Gates, Bloomberg fund fight against Big Tobacco

Gates, Bloomberg fund fight against Big Tobacco

2015-03-18 20:00

London - Developing countries facing potentially pricey legal challenges from big tobacco firms are to get help from a new $4m fund created by the philanthropists Bill Gates and Michael Bloomberg.

Announcing the creation of the anti-tobacco trade litigation fund on Wednesday, Bloomberg Philanthropies and the Bill & Melinda Gates Foundation said countries with limited resources should not be bullied into making bad health policy choices.

"This new fund is going to help countries who are sued by the tobacco industry fight back in court and win," Bloomberg, the former mayor of New York and one of the world's richest people, told reporters in a telebriefing.

Bloomberg and Gates, the billionaire co-founder of Microsoft, cited examples such as Uruguay, which since 2010 has been fighting a legal challenge by the cigarette maker Philip Morris International against the use of graphic health warnings on tobacco products.

Australia has also been fending off a World Trade Organisation challenge and a legal challenge by Philip Morris against its anti-tobacco laws.

The tobacco industry's use of international trade agreements to threaten and prevent countries from passing tobacco control laws was unacceptable, Bloomberg said.

"This is not about trade," he said. "No one is a stronger supporter of capitalism and trade than I am. This is about sovereignty and whether a country has the right to set its own public health policies."

According to the American Cancer Society and the World Lung Foundation's 2012 Tobacco Atlas, the combined profit of the world's six leading tobacco companies was $35.1bn in 2010.

Britain voted last week to introduce a ban on branding on cigarette packs, following Australia in introducing so-called "plain packaging" to try to protect public health

British American Tobacco [JSE:BTI], the world's second-largest cigarette maker, has said it will take action against Britain, which has a $29bn tobacco industry, but the department of health said it would "defend this policy robustly against any legal challenge".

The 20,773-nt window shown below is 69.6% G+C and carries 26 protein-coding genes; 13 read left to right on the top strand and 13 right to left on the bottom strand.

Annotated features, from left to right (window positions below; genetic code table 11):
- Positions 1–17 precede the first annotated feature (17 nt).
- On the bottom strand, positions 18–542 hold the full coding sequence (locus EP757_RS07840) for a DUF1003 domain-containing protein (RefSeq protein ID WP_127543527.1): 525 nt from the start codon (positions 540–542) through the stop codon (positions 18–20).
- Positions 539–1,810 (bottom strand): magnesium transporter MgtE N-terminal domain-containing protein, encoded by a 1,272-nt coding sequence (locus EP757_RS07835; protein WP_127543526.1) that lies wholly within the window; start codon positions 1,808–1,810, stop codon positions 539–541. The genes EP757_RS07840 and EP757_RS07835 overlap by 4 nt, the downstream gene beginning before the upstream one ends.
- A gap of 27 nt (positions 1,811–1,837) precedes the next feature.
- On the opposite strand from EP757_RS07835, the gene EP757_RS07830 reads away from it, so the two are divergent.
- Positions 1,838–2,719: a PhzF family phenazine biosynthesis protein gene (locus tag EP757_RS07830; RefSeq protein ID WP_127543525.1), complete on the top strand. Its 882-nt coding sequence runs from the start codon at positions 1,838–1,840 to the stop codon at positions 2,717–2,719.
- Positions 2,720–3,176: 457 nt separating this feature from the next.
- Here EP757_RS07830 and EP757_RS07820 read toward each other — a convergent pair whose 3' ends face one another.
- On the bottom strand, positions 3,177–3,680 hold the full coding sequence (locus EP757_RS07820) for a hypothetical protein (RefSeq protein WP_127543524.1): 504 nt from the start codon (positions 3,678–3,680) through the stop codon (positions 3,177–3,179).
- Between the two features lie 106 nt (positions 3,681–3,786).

Gates noted in a statement that smaller countries did not have the same resources as Australia and Britain.

"Country leaders who are trying to protect their citizens from the harms of tobacco should not be deterred by threats of costly legal challenges from huge tobacco companies," he said.

The US-based Campaign for Tobacco-Free Kids will administer the fund, starting with $4m to be used "to encourage and assist governments to defend themselves", the philanthropists said in a statement. The initial investment is expected to grow as more donors come on board, they said.

  • Riedewaan Chalklen - 2015-03-18 20:14


  • Mike Gooderson Lovatt - 2015-03-18 20:36

    With no advertising budgets these companies have huge cash resources and would make even Gate's look like a pauper.

  • Rupert Van Der Merwe - 2015-03-18 20:50

    What a joke!! Gates has invested heavily in Monsanto which uses exactly the same tactics....two faced...

      Richard Cypher - 2015-03-19 09:44

      Surely he can invest wherever he likes. The tobacco industry sells addictive products that have serious negative health consequences. Monsanto sells GMO foods, which can pretty much feed the world with pest-resistant crops and in the case of Golden Rice, avoid more than a million children a year going blind from Vitamin A deficiency. Easy choice.

  • Richard Cypher - 2015-03-19 09:41


  • Al Kazar - 2015-03-19 10:08

    "countries with limited resources should not be bullied into making bad health policy choices" - they should also not be bullied into making any health policy choices based on unfounded claims by anti-tobacco organisations and the WHO

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